Most likely? Absolutely. But . . . only with your due diligence. With the increase of webinars, virtual events, and even social media, the advantage of actual face-to-face interaction and networking is more apparent than ever.
In fact, a 2013 study from the Event Marketing Institute showed that event and experiential marketing budgets are growing by about 5% annually, citing primary goals of brand awareness and driving sales.
But as a substitute, they will not yield the complete results you need.
To illustrate, with the average user receiving 147 emails per day, filtering through an average of 141.5 Facebook friends posting vacation pictures, and scrolling the streaming thoughts of their 208 Twitter followers, it’s easy to see why an actual conversation and a handshake can still be much more memorable and open the door to a customer relationship with a much longer lifetime value.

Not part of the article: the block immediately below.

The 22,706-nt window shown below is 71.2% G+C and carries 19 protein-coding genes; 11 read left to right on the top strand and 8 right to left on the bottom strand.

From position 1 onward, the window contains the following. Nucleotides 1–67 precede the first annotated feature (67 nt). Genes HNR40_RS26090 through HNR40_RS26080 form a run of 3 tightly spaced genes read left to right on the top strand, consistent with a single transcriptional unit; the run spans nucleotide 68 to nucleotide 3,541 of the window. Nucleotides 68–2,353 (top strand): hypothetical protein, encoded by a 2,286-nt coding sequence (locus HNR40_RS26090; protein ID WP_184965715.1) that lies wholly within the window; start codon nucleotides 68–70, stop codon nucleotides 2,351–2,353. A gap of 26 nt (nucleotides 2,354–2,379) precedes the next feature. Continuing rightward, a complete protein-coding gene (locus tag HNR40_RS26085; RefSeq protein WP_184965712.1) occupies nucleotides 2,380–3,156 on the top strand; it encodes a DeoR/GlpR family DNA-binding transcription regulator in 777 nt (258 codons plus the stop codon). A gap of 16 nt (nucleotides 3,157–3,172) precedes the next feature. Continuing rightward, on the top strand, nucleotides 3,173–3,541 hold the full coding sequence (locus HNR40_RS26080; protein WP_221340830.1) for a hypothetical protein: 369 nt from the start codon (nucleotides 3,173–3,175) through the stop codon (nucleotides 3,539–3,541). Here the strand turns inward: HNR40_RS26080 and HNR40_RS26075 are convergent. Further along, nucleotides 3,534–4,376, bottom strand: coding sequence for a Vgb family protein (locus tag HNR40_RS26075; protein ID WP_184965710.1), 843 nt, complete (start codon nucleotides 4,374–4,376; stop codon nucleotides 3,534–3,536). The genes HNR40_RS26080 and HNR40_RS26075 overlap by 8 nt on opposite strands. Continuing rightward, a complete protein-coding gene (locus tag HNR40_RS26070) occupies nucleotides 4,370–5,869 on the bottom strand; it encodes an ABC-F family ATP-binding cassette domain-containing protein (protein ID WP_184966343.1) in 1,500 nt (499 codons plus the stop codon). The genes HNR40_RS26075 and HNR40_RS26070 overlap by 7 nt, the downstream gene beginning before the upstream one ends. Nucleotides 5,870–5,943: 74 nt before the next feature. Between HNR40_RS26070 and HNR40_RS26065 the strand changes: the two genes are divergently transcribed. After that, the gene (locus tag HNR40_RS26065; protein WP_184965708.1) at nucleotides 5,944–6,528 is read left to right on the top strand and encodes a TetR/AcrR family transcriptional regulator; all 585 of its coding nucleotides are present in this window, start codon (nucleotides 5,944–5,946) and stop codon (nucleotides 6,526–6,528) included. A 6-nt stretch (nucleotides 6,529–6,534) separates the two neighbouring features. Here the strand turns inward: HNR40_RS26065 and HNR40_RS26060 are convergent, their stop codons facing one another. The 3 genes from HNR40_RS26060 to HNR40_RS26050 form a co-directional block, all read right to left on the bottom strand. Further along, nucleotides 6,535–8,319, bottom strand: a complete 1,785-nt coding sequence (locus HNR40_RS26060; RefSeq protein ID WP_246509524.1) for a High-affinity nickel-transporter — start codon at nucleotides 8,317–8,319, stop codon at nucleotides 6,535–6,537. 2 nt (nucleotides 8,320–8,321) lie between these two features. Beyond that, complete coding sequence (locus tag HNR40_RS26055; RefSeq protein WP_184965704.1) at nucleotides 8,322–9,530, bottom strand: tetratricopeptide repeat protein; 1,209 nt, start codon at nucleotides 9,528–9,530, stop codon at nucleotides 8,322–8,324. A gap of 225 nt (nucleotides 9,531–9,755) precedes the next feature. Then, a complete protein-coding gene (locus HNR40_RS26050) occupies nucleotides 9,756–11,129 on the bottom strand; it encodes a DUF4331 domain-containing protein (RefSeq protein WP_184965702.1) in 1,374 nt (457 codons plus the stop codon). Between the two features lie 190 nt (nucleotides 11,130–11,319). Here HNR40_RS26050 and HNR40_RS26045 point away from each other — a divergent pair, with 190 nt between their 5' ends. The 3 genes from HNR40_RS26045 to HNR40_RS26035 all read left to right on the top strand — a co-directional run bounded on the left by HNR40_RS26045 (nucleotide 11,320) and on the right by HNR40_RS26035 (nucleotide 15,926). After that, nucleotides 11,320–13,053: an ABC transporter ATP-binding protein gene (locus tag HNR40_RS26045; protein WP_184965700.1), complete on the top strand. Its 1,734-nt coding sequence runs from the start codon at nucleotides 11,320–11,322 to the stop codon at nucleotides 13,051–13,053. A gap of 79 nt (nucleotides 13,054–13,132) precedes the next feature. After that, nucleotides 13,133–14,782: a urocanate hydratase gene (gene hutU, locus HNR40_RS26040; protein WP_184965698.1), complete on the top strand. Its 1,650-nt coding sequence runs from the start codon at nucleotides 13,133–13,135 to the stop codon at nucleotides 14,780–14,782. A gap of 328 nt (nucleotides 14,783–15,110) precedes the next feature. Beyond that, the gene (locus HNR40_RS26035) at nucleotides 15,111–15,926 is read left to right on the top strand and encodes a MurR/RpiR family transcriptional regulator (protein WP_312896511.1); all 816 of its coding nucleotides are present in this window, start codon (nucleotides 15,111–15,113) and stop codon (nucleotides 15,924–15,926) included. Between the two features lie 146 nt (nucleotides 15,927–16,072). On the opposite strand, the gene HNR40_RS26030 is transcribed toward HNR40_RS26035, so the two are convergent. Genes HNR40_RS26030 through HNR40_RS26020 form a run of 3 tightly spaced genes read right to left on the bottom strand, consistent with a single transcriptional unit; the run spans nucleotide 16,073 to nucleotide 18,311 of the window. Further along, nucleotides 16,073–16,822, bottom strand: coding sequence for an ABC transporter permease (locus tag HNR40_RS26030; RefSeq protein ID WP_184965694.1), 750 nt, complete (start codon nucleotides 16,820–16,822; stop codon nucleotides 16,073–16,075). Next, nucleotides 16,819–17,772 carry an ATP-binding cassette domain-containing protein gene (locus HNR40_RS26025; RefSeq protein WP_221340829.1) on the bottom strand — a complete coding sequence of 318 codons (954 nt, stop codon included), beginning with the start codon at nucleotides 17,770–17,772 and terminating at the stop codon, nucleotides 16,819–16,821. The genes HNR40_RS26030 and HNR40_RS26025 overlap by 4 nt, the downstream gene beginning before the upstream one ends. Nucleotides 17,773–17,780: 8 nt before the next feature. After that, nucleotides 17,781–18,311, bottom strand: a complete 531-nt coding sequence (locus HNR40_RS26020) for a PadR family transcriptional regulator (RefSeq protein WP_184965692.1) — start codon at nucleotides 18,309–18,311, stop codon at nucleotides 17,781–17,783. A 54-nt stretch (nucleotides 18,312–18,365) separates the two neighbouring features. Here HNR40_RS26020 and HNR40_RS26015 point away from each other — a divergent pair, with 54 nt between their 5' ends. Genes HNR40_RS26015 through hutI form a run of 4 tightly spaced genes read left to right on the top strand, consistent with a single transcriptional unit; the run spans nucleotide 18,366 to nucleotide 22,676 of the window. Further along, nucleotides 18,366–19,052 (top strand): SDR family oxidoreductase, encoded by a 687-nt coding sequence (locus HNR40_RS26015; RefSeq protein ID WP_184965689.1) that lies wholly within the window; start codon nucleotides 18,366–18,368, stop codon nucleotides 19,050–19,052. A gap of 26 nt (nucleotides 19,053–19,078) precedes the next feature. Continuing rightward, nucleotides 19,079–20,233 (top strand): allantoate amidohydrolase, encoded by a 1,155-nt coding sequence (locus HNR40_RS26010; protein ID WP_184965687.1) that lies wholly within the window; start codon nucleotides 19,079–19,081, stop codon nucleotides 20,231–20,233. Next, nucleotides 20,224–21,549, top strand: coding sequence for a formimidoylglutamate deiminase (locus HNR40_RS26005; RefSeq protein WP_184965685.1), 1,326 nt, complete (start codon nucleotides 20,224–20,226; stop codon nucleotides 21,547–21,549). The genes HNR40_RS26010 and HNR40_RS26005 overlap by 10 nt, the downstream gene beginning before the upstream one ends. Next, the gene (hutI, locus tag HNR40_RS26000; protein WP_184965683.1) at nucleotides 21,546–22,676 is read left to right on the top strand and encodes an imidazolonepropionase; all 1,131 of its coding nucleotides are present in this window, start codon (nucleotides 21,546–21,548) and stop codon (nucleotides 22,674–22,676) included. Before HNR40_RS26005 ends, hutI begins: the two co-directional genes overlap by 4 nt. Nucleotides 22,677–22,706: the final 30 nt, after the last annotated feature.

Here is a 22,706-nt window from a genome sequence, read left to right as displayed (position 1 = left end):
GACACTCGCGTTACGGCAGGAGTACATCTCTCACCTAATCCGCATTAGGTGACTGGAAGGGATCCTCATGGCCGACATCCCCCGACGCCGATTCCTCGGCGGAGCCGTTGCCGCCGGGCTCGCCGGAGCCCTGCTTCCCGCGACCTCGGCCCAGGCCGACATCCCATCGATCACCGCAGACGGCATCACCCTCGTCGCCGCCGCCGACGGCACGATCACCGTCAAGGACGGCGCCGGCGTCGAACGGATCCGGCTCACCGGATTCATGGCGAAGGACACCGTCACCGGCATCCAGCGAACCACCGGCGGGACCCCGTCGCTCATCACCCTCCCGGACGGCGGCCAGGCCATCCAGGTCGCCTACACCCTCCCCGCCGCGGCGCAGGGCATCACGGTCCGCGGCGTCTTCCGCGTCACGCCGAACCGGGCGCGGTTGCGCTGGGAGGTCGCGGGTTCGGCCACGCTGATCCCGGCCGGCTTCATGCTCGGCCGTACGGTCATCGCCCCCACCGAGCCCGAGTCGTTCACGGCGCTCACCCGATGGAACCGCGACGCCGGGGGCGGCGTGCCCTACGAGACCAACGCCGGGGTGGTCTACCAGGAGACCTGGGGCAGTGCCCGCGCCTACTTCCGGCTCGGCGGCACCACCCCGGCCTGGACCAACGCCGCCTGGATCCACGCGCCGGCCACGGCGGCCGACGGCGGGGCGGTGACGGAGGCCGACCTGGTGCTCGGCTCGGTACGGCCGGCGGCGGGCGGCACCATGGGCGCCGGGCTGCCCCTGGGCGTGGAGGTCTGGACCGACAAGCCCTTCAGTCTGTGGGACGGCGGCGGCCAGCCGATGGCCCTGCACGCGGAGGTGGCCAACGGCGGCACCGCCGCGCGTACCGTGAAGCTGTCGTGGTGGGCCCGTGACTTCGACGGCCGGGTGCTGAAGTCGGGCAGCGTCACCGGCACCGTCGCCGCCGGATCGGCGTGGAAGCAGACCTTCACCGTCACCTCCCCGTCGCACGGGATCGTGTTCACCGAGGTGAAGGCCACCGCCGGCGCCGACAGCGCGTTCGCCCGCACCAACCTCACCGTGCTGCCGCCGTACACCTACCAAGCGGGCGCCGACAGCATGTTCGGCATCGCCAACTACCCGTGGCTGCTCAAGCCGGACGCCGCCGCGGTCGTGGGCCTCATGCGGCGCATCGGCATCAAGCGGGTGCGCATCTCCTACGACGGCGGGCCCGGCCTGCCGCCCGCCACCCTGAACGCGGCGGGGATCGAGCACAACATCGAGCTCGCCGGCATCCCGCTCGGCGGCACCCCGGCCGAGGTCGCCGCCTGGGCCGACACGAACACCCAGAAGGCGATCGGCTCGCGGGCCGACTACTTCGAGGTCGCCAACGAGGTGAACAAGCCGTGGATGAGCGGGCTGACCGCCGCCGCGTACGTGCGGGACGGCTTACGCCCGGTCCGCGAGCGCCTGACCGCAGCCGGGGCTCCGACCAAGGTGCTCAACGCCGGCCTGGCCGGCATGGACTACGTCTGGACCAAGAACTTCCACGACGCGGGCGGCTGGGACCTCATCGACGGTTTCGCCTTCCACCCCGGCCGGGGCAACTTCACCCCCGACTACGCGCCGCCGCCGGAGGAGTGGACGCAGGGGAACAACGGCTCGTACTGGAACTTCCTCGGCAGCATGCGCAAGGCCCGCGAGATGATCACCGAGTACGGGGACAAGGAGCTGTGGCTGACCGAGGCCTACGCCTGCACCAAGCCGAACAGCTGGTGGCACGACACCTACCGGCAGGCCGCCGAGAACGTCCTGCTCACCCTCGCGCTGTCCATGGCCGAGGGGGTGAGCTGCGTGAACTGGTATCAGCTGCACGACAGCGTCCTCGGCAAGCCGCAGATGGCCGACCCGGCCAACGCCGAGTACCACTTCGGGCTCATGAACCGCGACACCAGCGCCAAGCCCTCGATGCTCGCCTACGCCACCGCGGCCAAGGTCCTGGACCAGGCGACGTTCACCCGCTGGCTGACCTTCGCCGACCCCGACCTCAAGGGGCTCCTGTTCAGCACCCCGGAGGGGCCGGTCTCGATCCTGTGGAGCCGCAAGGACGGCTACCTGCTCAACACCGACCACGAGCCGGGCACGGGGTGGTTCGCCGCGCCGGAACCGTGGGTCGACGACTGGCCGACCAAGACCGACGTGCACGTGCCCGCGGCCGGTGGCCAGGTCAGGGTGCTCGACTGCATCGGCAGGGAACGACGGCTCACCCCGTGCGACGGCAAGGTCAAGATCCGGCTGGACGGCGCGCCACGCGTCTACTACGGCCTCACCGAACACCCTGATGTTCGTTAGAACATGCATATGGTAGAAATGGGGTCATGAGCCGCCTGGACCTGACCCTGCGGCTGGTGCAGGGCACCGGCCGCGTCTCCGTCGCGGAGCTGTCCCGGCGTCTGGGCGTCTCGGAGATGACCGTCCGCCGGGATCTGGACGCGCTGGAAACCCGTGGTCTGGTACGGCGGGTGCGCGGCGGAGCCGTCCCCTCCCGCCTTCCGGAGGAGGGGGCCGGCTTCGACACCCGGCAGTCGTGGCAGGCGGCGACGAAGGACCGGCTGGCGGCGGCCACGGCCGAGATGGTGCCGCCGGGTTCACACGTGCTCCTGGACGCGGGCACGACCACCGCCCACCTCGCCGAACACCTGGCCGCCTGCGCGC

Finding and rubbing elbows with these prospects takes hard work. There’s no made-to-order “magic booth rental package” (that I am aware of) that will auto-fill your desired traffic, qualify your leads, engage with your customers, and then send you home with with a big fat check just for playing.
But, if you do it well, you can reap the benefits long after you’ve stepped off the show floor.
So how do you decide what’s worth it?
Don’t let up-front costs alone be a deterrent. Consider it an investment.
Just like everything else, it’s all relative. $20,000 to exhibit at a trade show is uber cheap . . . IF it generates two or three times that in revenue.